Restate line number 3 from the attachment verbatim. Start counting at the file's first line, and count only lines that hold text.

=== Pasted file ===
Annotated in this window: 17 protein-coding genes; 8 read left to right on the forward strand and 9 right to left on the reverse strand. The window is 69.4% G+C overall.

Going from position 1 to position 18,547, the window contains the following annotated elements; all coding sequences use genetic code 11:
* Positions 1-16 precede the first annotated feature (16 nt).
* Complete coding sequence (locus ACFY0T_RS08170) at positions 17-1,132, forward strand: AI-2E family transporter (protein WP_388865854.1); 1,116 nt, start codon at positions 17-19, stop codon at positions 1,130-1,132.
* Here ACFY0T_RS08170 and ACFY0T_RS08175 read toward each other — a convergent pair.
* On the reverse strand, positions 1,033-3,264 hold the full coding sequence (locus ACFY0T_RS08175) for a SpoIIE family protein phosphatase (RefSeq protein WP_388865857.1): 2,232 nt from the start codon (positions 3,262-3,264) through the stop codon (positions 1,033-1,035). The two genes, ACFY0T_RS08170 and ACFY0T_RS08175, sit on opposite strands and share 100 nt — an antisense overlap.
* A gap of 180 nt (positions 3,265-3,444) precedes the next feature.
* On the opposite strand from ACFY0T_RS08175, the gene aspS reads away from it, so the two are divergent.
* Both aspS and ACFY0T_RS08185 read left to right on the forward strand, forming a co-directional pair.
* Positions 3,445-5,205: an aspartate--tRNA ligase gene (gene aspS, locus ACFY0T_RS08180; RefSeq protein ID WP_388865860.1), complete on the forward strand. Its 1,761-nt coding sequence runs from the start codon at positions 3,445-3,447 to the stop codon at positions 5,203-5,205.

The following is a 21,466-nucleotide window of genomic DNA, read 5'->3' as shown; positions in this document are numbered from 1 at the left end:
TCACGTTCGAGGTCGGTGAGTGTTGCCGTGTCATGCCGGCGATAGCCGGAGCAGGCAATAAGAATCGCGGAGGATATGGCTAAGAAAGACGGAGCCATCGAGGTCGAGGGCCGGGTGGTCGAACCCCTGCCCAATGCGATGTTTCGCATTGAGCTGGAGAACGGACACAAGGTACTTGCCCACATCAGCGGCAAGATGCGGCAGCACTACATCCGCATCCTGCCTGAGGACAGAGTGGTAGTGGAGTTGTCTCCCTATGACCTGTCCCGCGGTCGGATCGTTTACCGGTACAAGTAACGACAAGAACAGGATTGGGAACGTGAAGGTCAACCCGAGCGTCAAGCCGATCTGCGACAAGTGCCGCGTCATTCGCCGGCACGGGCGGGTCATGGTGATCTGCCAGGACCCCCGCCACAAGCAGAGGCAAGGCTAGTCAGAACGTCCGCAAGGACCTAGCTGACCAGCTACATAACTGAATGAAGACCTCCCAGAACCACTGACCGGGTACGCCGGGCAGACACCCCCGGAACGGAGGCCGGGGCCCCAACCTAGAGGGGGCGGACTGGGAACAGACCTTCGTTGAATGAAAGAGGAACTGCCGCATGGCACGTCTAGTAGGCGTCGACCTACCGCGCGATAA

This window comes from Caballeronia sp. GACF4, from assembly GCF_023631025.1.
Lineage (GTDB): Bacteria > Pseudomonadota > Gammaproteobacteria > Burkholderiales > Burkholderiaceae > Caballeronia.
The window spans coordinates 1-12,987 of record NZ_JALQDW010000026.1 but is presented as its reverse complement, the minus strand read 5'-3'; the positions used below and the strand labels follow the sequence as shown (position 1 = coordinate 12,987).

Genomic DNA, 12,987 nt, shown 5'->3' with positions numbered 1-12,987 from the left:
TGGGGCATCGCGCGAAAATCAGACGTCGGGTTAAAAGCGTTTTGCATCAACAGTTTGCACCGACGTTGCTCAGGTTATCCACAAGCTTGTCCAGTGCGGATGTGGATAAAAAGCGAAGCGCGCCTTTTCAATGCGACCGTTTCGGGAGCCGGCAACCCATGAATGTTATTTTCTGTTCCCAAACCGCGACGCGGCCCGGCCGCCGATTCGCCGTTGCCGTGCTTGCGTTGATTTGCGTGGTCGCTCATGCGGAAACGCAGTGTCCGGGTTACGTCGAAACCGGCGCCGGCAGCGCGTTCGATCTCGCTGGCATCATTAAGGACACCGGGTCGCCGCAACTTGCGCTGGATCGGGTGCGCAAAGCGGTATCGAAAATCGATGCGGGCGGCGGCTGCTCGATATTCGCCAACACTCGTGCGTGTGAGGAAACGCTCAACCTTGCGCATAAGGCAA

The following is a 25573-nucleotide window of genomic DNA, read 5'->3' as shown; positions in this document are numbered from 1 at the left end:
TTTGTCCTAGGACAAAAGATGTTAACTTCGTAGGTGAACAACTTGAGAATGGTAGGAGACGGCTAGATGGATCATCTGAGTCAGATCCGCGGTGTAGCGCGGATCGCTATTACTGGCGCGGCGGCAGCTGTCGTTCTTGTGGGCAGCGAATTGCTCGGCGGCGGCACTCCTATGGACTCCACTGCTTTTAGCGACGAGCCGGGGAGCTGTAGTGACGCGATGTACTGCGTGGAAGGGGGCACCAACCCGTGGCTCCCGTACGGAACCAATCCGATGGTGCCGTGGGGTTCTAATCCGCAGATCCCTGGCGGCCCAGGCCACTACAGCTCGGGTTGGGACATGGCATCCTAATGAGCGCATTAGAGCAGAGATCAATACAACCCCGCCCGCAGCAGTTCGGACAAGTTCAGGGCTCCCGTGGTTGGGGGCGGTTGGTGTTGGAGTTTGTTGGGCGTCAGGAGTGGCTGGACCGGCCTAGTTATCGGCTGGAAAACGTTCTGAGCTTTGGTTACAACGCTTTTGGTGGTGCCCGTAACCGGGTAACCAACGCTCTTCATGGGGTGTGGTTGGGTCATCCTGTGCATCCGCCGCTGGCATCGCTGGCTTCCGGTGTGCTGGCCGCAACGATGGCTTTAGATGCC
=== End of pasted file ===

* Positions 1-16 precede the first annotated feature (16 nt).